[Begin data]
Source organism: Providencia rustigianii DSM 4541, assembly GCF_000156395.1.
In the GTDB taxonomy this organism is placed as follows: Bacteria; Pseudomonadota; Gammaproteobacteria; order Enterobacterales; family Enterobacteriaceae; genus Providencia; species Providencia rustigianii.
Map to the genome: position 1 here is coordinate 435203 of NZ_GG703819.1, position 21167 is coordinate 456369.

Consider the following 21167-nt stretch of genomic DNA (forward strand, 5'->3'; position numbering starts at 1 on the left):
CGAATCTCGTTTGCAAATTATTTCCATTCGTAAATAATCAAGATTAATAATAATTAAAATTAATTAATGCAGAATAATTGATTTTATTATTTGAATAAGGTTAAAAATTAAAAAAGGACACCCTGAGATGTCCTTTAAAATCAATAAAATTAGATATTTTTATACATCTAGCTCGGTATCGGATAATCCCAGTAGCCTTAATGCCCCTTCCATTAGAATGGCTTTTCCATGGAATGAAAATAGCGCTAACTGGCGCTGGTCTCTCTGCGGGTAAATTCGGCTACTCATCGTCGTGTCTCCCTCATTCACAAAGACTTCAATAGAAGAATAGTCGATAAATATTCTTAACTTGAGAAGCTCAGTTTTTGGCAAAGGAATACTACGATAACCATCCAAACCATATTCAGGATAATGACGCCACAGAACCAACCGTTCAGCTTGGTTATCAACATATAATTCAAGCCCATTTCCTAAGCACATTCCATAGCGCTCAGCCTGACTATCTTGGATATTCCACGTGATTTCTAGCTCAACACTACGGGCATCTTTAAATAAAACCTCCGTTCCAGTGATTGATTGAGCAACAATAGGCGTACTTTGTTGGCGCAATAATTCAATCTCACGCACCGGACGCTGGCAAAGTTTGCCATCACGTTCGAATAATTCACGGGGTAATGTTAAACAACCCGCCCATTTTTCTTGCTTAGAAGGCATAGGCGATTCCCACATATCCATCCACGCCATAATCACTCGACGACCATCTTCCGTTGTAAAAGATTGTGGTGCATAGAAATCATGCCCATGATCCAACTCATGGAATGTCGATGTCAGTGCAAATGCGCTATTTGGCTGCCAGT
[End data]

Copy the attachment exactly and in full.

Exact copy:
Source organism: Providencia rustigianii DSM 4541, assembly GCF_000156395.1.
In the GTDB taxonomy this organism is placed as follows: Bacteria; Pseudomonadota; Gammaproteobacteria; order Enterobacterales; family Enterobacteriaceae; genus Providencia; species Providencia rustigianii.
Map to the genome: position 1 here is coordinate 435203 of NZ_GG703819.1, position 21167 is coordinate 456369.

Consider the following 21167-nt stretch of genomic DNA (forward strand, 5'->3'; position numbering starts at 1 on the left):
CGAATCTCGTTTGCAAATTATTTCCATTCGTAAATAATCAAGATTAATAATAATTAAAATTAATTAATGCAGAATAATTGATTTTATTATTTGAATAAGGTTAAAAATTAAAAAAGGACACCCTGAGATGTCCTTTAAAATCAATAAAATTAGATATTTTTATACATCTAGCTCGGTATCGGATAATCCCAGTAGCCTTAATGCCCCTTCCATTAGAATGGCTTTTCCATGGAATGAAAATAGCGCTAACTGGCGCTGGTCTCTCTGCGGGTAAATTCGGCTACTCATCGTCGTGTCTCCCTCATTCACAAAGACTTCAATAGAAGAATAGTCGATAAATATTCTTAACTTGAGAAGCTCAGTTTTTGGCAAAGGAATACTACGATAACCATCCAAACCATATTCAGGATAATGACGCCACAGAACCAACCGTTCAGCTTGGTTATCAACATATAATTCAAGCCCATTTCCTAAGCACATTCCATAGCGCTCAGCCTGACTATCTTGGATATTCCACGTGATTTCTAGCTCAACACTACGGGCATCTTTAAATAAAACCTCCGTTCCAGTGATTGATTGAGCAACAATAGGCGTACTTTGTTGGCGCAATAATTCAATCTCACGCACCGGACGCTGGCAAAGTTTGCCATCACGTTCGAATAATTCACGGGGTAATGTTAAACAACCCGCCCATTTTTCTTGCTTAGAAGGCATAGGCGATTCCCACATATCCATCCACGCCATAATCACTCGACGACCATCTTCCGTTGTAAAAGATTGTGGTGCATAGAAATCATGCCCATGATCCAACTCATGGAATGTCGATGTCAGTGCAAATGCGCTATTTGGCTGCCAGT